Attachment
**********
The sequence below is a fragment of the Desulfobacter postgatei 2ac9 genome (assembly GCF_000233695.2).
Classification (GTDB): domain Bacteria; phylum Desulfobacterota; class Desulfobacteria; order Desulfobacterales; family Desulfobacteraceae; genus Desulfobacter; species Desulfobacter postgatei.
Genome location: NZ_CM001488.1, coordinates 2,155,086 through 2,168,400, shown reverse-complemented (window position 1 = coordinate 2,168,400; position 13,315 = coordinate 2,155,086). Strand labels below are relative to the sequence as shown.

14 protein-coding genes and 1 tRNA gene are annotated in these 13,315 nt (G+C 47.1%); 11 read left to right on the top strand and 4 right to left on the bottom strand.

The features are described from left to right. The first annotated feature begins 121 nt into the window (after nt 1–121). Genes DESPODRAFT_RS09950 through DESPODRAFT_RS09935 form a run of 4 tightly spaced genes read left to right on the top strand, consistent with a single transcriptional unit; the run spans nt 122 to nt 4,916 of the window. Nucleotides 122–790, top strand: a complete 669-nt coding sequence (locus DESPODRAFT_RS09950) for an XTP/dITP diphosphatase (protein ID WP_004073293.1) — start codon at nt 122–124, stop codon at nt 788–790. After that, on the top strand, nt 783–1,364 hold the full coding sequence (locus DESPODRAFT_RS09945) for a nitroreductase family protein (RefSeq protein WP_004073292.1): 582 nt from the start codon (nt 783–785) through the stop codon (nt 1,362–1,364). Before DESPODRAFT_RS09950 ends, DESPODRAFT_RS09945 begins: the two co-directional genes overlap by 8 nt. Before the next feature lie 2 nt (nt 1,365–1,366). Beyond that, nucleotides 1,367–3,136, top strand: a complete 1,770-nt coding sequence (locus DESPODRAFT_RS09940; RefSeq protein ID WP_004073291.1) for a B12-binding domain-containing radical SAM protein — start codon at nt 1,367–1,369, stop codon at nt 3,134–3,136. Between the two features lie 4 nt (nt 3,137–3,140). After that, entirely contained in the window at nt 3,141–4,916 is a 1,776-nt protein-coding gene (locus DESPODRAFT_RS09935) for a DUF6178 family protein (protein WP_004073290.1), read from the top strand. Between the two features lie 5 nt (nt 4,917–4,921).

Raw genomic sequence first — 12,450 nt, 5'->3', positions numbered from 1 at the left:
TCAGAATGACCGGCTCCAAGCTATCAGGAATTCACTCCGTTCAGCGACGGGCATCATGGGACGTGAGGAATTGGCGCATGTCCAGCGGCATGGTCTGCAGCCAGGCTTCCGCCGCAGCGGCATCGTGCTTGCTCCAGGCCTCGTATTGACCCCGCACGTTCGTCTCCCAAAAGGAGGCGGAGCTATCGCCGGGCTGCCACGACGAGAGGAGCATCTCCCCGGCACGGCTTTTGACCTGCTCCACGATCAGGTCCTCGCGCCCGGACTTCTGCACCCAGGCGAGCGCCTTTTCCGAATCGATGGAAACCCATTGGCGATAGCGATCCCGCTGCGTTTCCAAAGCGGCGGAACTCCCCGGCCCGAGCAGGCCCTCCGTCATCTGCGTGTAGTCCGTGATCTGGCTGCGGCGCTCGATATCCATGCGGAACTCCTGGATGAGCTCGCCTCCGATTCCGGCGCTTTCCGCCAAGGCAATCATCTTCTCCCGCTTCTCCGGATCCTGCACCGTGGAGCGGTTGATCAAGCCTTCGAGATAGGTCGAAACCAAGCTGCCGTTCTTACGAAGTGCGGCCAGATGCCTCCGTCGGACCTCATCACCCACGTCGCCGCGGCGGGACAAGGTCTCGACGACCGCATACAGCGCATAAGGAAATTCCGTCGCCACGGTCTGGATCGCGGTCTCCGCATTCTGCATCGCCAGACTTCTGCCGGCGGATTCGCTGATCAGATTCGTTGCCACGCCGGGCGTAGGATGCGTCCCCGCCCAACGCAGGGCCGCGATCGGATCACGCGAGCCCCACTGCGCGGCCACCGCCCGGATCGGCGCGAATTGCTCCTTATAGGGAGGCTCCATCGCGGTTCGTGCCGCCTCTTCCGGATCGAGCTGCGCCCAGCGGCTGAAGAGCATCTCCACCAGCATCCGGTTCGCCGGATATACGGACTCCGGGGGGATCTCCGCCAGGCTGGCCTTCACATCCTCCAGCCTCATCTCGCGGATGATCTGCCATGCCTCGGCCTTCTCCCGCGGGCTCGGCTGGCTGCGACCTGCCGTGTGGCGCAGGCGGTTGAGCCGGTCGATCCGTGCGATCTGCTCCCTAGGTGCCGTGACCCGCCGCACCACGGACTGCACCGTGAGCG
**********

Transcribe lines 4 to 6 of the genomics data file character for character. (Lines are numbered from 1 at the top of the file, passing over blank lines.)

14 protein-coding genes and 1 tRNA gene are annotated in these 13,315 nt (G+C 47.1%); 11 read left to right on the top strand and 4 right to left on the bottom strand.

The features are described from left to right. The first annotated feature begins 121 nt into the window (after nt 1–121). Genes DESPODRAFT_RS09950 through DESPODRAFT_RS09935 form a run of 4 tightly spaced genes read left to right on the top strand, consistent with a single transcriptional unit; the run spans nt 122 to nt 4,916 of the window. Nucleotides 122–790, top strand: a complete 669-nt coding sequence (locus DESPODRAFT_RS09950) for an XTP/dITP diphosphatase (protein ID WP_004073293.1) — start codon at nt 122–124, stop codon at nt 788–790. After that, on the top strand, nt 783–1,364 hold the full coding sequence (locus DESPODRAFT_RS09945) for a nitroreductase family protein (RefSeq protein WP_004073292.1): 582 nt from the start codon (nt 783–785) through the stop codon (nt 1,362–1,364). Before DESPODRAFT_RS09950 ends, DESPODRAFT_RS09945 begins: the two co-directional genes overlap by 8 nt. Before the next feature lie 2 nt (nt 1,365–1,366). Beyond that, nucleotides 1,367–3,136, top strand: a complete 1,770-nt coding sequence (locus DESPODRAFT_RS09940; RefSeq protein ID WP_004073291.1) for a B12-binding domain-containing radical SAM protein — start codon at nt 1,367–1,369, stop codon at nt 3,134–3,136. Between the two features lie 4 nt (nt 3,137–3,140). After that, entirely contained in the window at nt 3,141–4,916 is a 1,776-nt protein-coding gene (locus DESPODRAFT_RS09935) for a DUF6178 family protein (protein WP_004073290.1), read from the top strand. Between the two features lie 5 nt (nt 4,917–4,921).

Raw genomic sequence first — 12,450 nt, 5'->3', positions numbered from 1 at the left: